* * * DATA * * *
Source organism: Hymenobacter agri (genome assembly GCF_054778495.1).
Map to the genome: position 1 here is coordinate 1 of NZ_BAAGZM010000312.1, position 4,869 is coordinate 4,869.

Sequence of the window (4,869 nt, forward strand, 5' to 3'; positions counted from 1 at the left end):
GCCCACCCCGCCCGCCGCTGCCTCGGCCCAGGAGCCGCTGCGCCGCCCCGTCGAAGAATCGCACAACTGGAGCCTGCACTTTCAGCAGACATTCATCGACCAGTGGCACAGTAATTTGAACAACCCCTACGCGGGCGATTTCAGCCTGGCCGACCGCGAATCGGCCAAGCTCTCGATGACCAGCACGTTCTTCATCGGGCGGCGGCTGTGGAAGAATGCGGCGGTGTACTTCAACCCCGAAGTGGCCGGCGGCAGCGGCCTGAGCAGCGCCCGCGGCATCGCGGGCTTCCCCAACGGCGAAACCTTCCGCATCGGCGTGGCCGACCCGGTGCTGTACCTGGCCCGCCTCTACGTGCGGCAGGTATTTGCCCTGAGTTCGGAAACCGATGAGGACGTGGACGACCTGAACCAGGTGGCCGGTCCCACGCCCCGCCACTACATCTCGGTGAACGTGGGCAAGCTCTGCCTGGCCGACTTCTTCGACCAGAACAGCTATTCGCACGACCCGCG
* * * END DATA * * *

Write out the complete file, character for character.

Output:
Source organism: Hymenobacter agri (genome assembly GCF_054778495.1).
Map to the genome: position 1 here is coordinate 1 of NZ_BAAGZM010000312.1, position 4,869 is coordinate 4,869.

Sequence of the window (4,869 nt, forward strand, 5' to 3'; positions counted from 1 at the left end):
GCCCACCCCGCCCGCCGCTGCCTCGGCCCAGGAGCCGCTGCGCCGCCCCGTCGAAGAATCGCACAACTGGAGCCTGCACTTTCAGCAGACATTCATCGACCAGTGGCACAGTAATTTGAACAACCCCTACGCGGGCGATTTCAGCCTGGCCGACCGCGAATCGGCCAAGCTCTCGATGACCAGCACGTTCTTCATCGGGCGGCGGCTGTGGAAGAATGCGGCGGTGTACTTCAACCCCGAAGTGGCCGGCGGCAGCGGCCTGAGCAGCGCCCGCGGCATCGCGGGCTTCCCCAACGGCGAAACCTTCCGCATCGGCGTGGCCGACCCGGTGCTGTACCTGGCCCGCCTCTACGTGCGGCAGGTATTTGCCCTGAGTTCGGAAACCGATGAGGACGTGGACGACCTGAACCAGGTGGCCGGTCCCACGCCCCGCCACTACATCTCGGTGAACGTGGGCAAGCTCTGCCTGGCCGACTTCTTCGACCAGAACAGCTATTCGCACGACCCGCG